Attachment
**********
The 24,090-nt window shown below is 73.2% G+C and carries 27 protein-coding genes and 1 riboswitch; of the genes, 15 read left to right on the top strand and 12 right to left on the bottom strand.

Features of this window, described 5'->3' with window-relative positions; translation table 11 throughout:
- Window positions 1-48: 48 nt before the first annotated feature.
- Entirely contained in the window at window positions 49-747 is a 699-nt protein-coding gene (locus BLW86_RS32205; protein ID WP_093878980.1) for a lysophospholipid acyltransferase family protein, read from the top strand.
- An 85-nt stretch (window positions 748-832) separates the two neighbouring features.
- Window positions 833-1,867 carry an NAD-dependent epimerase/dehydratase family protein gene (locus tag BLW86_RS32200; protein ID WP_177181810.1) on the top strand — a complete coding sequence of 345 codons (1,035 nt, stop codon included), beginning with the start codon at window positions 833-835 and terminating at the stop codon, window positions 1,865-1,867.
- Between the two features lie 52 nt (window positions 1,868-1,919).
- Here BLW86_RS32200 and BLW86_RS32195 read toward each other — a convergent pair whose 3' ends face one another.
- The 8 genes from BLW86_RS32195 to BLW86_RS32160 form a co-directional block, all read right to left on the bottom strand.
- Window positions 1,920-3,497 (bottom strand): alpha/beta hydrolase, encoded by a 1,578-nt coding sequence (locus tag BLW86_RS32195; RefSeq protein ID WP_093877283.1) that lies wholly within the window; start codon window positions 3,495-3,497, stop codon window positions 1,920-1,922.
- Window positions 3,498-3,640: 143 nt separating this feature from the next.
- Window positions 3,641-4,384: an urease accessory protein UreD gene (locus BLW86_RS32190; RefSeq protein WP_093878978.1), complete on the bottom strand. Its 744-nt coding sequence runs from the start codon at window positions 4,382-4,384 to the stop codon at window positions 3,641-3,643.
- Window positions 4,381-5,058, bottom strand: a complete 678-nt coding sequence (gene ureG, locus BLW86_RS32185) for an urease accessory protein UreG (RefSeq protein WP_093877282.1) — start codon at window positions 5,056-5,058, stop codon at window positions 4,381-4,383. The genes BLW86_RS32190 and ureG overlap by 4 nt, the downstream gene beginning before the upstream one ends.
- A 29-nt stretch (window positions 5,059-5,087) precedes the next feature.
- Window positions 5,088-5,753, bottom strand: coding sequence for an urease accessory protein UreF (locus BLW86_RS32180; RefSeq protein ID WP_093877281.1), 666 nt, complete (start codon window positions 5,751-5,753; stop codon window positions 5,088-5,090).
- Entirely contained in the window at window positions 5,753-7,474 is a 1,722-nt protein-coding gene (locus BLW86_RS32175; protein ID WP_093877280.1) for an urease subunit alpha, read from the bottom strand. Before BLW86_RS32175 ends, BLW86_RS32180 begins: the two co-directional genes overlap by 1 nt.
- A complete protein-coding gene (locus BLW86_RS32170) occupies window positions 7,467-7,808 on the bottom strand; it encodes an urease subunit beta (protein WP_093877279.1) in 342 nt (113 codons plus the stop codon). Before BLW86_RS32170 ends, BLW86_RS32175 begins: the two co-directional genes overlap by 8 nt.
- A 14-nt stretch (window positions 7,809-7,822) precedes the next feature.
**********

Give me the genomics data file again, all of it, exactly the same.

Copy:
The 24,090-nt window shown below is 73.2% G+C and carries 27 protein-coding genes and 1 riboswitch; of the genes, 15 read left to right on the top strand and 12 right to left on the bottom strand.

Features of this window, described 5'->3' with window-relative positions; translation table 11 throughout:
- Window positions 1-48: 48 nt before the first annotated feature.
- Entirely contained in the window at window positions 49-747 is a 699-nt protein-coding gene (locus BLW86_RS32205; protein ID WP_093878980.1) for a lysophospholipid acyltransferase family protein, read from the top strand.
- An 85-nt stretch (window positions 748-832) separates the two neighbouring features.
- Window positions 833-1,867 carry an NAD-dependent epimerase/dehydratase family protein gene (locus tag BLW86_RS32200; protein ID WP_177181810.1) on the top strand — a complete coding sequence of 345 codons (1,035 nt, stop codon included), beginning with the start codon at window positions 833-835 and terminating at the stop codon, window positions 1,865-1,867.
- Between the two features lie 52 nt (window positions 1,868-1,919).
- Here BLW86_RS32200 and BLW86_RS32195 read toward each other — a convergent pair whose 3' ends face one another.
- The 8 genes from BLW86_RS32195 to BLW86_RS32160 form a co-directional block, all read right to left on the bottom strand.
- Window positions 1,920-3,497 (bottom strand): alpha/beta hydrolase, encoded by a 1,578-nt coding sequence (locus tag BLW86_RS32195; RefSeq protein ID WP_093877283.1) that lies wholly within the window; start codon window positions 3,495-3,497, stop codon window positions 1,920-1,922.
- Window positions 3,498-3,640: 143 nt separating this feature from the next.
- Window positions 3,641-4,384: an urease accessory protein UreD gene (locus BLW86_RS32190; RefSeq protein WP_093878978.1), complete on the bottom strand. Its 744-nt coding sequence runs from the start codon at window positions 4,382-4,384 to the stop codon at window positions 3,641-3,643.
- Window positions 4,381-5,058, bottom strand: a complete 678-nt coding sequence (gene ureG, locus BLW86_RS32185) for an urease accessory protein UreG (RefSeq protein WP_093877282.1) — start codon at window positions 5,056-5,058, stop codon at window positions 4,381-4,383. The genes BLW86_RS32190 and ureG overlap by 4 nt, the downstream gene beginning before the upstream one ends.
- A 29-nt stretch (window positions 5,059-5,087) precedes the next feature.
- Window positions 5,088-5,753, bottom strand: coding sequence for an urease accessory protein UreF (locus BLW86_RS32180; RefSeq protein ID WP_093877281.1), 666 nt, complete (start codon window positions 5,751-5,753; stop codon window positions 5,088-5,090).
- Entirely contained in the window at window positions 5,753-7,474 is a 1,722-nt protein-coding gene (locus BLW86_RS32175; protein ID WP_093877280.1) for an urease subunit alpha, read from the bottom strand. Before BLW86_RS32175 ends, BLW86_RS32180 begins: the two co-directional genes overlap by 1 nt.
- A complete protein-coding gene (locus BLW86_RS32170) occupies window positions 7,467-7,808 on the bottom strand; it encodes an urease subunit beta (protein WP_093877279.1) in 342 nt (113 codons plus the stop codon). Before BLW86_RS32170 ends, BLW86_RS32175 begins: the two co-directional genes overlap by 8 nt.
- A 14-nt stretch (window positions 7,809-7,822) precedes the next feature.